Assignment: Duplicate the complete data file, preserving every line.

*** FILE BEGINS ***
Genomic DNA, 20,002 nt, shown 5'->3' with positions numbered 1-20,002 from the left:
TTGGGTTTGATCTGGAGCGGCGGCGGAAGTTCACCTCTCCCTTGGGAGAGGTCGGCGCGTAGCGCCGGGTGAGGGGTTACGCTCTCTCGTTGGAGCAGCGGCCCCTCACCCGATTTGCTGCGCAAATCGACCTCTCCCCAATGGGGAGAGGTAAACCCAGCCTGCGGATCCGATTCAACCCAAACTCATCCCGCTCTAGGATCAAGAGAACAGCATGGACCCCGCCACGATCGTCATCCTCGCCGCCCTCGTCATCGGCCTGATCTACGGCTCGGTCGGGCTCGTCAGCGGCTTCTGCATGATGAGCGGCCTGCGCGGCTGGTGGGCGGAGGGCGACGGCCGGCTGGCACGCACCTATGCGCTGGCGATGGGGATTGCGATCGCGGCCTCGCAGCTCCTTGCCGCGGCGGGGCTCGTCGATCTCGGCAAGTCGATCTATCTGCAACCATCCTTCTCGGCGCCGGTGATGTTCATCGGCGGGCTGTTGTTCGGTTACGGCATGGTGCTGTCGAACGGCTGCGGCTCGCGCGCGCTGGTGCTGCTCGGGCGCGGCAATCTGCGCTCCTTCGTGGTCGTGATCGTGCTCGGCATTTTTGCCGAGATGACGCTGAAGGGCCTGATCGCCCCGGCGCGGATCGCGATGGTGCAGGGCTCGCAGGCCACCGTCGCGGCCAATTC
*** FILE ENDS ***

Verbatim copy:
Genomic DNA, 20,002 nt, shown 5'->3' with positions numbered 1-20,002 from the left:
TTGGGTTTGATCTGGAGCGGCGGCGGAAGTTCACCTCTCCCTTGGGAGAGGTCGGCGCGTAGCGCCGGGTGAGGGGTTACGCTCTCTCGTTGGAGCAGCGGCCCCTCACCCGATTTGCTGCGCAAATCGACCTCTCCCCAATGGGGAGAGGTAAACCCAGCCTGCGGATCCGATTCAACCCAAACTCATCCCGCTCTAGGATCAAGAGAACAGCATGGACCCCGCCACGATCGTCATCCTCGCCGCCCTCGTCATCGGCCTGATCTACGGCTCGGTCGGGCTCGTCAGCGGCTTCTGCATGATGAGCGGCCTGCGCGGCTGGTGGGCGGAGGGCGACGGCCGGCTGGCACGCACCTATGCGCTGGCGATGGGGATTGCGATCGCGGCCTCGCAGCTCCTTGCCGCGGCGGGGCTCGTCGATCTCGGCAAGTCGATCTATCTGCAACCATCCTTCTCGGCGCCGGTGATGTTCATCGGCGGGCTGTTGTTCGGTTACGGCATGGTGCTGTCGAACGGCTGCGGCTCGCGCGCGCTGGTGCTGCTCGGGCGCGGCAATCTGCGCTCCTTCGTGGTCGTGATCGTGCTCGGCATTTTTGCCGAGATGACGCTGAAGGGCCTGATCGCCCCGGCGCGGATCGCGATGGTGCAGGGCTCGCAGGCCACCGTCGCGGCCAATTC